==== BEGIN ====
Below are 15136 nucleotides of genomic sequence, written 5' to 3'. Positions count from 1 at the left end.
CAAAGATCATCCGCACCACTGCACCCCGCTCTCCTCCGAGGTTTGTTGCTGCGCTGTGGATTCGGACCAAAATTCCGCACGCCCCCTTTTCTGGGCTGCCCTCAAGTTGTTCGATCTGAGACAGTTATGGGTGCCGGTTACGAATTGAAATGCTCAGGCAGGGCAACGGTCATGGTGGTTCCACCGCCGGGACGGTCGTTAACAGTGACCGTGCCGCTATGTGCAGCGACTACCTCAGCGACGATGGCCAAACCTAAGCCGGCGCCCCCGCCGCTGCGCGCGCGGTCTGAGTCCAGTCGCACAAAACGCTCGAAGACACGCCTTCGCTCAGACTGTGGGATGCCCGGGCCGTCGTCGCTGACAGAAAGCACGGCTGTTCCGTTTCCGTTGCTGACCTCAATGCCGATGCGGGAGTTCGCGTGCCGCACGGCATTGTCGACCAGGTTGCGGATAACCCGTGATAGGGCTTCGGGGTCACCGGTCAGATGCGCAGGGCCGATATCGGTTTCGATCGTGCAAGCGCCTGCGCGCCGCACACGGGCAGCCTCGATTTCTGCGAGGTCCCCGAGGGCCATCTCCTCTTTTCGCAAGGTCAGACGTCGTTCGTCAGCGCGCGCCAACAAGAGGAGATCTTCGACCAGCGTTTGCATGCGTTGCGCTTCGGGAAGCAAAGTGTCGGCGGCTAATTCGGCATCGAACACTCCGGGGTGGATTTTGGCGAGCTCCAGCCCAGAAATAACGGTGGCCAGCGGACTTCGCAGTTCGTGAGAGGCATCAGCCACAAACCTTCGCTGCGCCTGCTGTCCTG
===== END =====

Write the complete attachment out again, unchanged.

Below are 15136 nucleotides of genomic sequence, written 5' to 3'. Positions count from 1 at the left end.
CAAAGATCATCCGCACCACTGCACCCCGCTCTCCTCCGAGGTTTGTTGCTGCGCTGTGGATTCGGACCAAAATTCCGCACGCCCCCTTTTCTGGGCTGCCCTCAAGTTGTTCGATCTGAGACAGTTATGGGTGCCGGTTACGAATTGAAATGCTCAGGCAGGGCAACGGTCATGGTGGTTCCACCGCCGGGACGGTCGTTAACAGTGACCGTGCCGCTATGTGCAGCGACTACCTCAGCGACGATGGCCAAACCTAAGCCGGCGCCCCCGCCGCTGCGCGCGCGGTCTGAGTCCAGTCGCACAAAACGCTCGAAGACACGCCTTCGCTCAGACTGTGGGATGCCCGGGCCGTCGTCGCTGACAGAAAGCACGGCTGTTCCGTTTCCGTTGCTGACCTCAATGCCGATGCGGGAGTTCGCGTGCCGCACGGCATTGTCGACCAGGTTGCGGATAACCCGTGATAGGGCTTCGGGGTCACCGGTCAGATGCGCAGGGCCGATATCGGTTTCGATCGTGCAAGCGCCTGCGCGCCGCACACGGGCAGCCTCGATTTCTGCGAGGTCCCCGAGGGCCATCTCCTCTTTTCGCAAGGTCAGACGTCGTTCGTCAGCGCGCGCCAACAAGAGGAGATCTTCGACCAGCGTTTGCATGCGTTGCGCTTCGGGAAGCAAAGTGTCGGCGGCTAATTCGGCATCGAACACTCCGGGGTGGATTTTGGCGAGCTCCAGCCCAGAAATAACGGTGGCCAGCGGACTTCGCAGTTCGTGAGAGGCATCAGCCACAAACCTTCGCTGCGCCTGCTGTCCTG